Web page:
Hunter Doohan, who plays Wednesday’s “normie” crypt-crush, Tyler Galpin, couldn’t believe he had to take a test to prove he could handle a scene requiring him to drive a car two feet. “They don’t like actors driving”, he said, which was especially true when the crew chased Percy Hynes White down for taking a joy ride on the set with a golf cart.
Percy, who plays Wednesday's other love interest/fellow gifted student, Xavier Thorpe, is considered the cast’s biggest joker—but he may be headed for trouble that’s no laughing matter.
Wednesday has no time for love triangles—at least not according to Jenna. She wants her character’s main focus to remain on solving mysteries, saying it’s important to her that Wednesday’s interactions with boys “be strictly out of pleasure or amusement, rather than severe interest”. Guess there’s no need to choose Team Tyler or Team Xavier, but she could’ve fooled us.
Building romantic tension between Tyler and an expressionless, seemingly emotionless Wednesday Addams was a little tricky for Hunter Doohan.
He and Jenna are good friends off-screen, so whenever he had doubts they were creating enough chemistry for the cameras, Jenna would assure him, “I can do that with a look”. Needless to say, she was right.
Hunter said, “I was watching the show and I was like...yeah she can”. Tell us more, Hunter.
Hunter’s answer to those wondering whether Tyler, who—spoiler alert!—turns out to be a murderous Hyde monster, genuinely had feelings for Wednesday or whether he was just messing with her, might disappoint. “I think he was always playing her. Maybe there’s an attraction...a respect for her, but he’s filled with so much anger”. Sigh.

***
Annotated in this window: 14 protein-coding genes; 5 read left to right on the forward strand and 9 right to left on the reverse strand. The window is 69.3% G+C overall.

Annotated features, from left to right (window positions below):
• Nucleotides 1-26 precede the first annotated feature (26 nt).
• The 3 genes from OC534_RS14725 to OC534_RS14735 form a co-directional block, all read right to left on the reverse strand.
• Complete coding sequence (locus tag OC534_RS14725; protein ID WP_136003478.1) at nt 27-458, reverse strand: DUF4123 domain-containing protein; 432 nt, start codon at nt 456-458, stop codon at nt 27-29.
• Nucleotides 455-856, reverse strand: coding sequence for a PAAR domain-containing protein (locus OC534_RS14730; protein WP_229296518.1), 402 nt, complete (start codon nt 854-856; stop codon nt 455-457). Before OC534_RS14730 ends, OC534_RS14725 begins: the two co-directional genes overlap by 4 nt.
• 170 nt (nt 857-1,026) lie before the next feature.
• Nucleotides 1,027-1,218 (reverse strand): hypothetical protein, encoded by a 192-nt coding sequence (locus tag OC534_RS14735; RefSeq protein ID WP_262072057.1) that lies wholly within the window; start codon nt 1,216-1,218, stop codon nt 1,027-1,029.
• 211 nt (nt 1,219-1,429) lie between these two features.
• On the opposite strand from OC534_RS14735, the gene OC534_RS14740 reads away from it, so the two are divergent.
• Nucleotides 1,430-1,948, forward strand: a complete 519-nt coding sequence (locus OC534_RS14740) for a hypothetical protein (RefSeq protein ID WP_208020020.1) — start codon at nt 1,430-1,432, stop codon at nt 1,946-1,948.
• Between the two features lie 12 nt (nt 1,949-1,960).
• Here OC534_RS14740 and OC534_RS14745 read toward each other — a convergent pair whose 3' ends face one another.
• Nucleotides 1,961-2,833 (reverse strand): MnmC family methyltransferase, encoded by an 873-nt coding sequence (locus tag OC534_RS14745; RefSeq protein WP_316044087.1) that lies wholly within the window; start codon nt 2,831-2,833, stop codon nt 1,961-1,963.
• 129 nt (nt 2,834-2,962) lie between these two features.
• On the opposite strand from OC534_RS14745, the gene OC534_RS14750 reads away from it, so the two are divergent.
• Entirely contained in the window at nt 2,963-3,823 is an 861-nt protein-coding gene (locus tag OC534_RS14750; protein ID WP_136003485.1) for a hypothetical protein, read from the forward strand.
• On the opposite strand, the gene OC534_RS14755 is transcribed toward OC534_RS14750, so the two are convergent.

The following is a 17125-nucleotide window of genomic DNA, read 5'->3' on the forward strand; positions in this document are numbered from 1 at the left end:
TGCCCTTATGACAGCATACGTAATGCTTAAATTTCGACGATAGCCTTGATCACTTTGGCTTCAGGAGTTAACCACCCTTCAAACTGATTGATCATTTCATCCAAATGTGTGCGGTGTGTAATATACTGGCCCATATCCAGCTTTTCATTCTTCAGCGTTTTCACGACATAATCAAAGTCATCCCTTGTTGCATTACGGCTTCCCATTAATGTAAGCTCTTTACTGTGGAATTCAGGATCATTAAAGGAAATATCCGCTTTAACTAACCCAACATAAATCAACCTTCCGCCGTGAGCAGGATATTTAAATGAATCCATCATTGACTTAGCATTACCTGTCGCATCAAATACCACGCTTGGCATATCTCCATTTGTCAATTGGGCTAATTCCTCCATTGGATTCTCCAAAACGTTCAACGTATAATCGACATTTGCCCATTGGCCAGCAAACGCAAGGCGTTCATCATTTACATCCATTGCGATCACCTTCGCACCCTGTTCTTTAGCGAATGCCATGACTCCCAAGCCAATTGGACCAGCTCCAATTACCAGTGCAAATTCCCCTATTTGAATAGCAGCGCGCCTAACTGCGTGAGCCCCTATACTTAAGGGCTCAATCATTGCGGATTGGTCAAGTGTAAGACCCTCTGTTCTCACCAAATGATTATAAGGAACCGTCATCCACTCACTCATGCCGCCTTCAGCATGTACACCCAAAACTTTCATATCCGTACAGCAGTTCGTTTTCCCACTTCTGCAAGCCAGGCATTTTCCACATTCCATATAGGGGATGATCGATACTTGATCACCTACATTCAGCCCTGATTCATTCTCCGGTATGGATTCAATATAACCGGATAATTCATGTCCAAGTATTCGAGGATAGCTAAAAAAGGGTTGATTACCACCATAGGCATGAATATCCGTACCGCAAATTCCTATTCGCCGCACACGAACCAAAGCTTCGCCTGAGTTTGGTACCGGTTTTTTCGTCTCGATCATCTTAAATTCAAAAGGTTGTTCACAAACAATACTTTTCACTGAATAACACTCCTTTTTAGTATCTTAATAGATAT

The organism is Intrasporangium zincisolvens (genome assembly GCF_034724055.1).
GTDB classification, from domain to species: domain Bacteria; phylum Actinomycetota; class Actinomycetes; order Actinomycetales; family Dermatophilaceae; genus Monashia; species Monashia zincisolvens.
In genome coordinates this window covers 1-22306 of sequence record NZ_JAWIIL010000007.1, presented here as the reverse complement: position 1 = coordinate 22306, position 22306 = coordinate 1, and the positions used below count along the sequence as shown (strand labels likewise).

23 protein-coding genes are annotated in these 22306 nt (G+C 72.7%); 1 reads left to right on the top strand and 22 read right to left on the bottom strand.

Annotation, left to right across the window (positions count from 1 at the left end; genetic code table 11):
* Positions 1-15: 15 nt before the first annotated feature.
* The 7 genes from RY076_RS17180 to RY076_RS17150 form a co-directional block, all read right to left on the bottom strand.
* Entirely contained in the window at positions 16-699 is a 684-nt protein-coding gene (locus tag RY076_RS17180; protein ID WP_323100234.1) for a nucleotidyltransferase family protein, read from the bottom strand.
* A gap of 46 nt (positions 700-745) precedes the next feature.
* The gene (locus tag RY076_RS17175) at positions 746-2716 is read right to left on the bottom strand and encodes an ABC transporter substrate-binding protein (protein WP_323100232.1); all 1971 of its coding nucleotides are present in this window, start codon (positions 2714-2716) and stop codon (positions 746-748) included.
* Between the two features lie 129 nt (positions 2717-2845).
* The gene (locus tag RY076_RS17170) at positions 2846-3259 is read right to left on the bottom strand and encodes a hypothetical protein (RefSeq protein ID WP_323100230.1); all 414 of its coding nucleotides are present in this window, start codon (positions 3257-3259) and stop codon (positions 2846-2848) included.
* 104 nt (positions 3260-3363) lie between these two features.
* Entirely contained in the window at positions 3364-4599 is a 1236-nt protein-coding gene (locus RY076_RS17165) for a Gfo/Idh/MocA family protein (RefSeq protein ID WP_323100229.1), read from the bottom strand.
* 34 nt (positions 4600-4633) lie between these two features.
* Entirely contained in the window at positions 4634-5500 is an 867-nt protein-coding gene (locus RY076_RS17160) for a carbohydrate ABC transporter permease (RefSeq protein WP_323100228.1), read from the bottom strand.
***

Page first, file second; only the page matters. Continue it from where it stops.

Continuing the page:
Oh, well, Wednesday fans have another ship in mind anyway.
Now that Tyler’s off the table, Jenna doesn’t exactly see things between Wednesday and Xavier going forward. “I feel like she is off boys for a while”, she’s said, giving hope to fans rooting for a “Wenclair” relationship. Many regard Enid Sinclair’s struggles with “wolfing out” as code for her coming out and think that love between roomies could bloom. Jenna agrees.
“In a perfect world we would be a thing”.
Good news, too, because Xavier is probably never going to happen...
On Jan 18, 2023, Twitter user @milkievich accused Percy Hynes White of assault, claiming that while the actor was in high school, he took advantage of intoxicated women at parties, and harassed those who turned down his advances.
The initial thread set off a wave of other accounts detailing Percy as a vengeful predator.
Neither he nor representatives for Wednesday have responded to the allegations, but it’s unlikely they’ll stay silent on the matter, especially with Season 2 of the show on the way.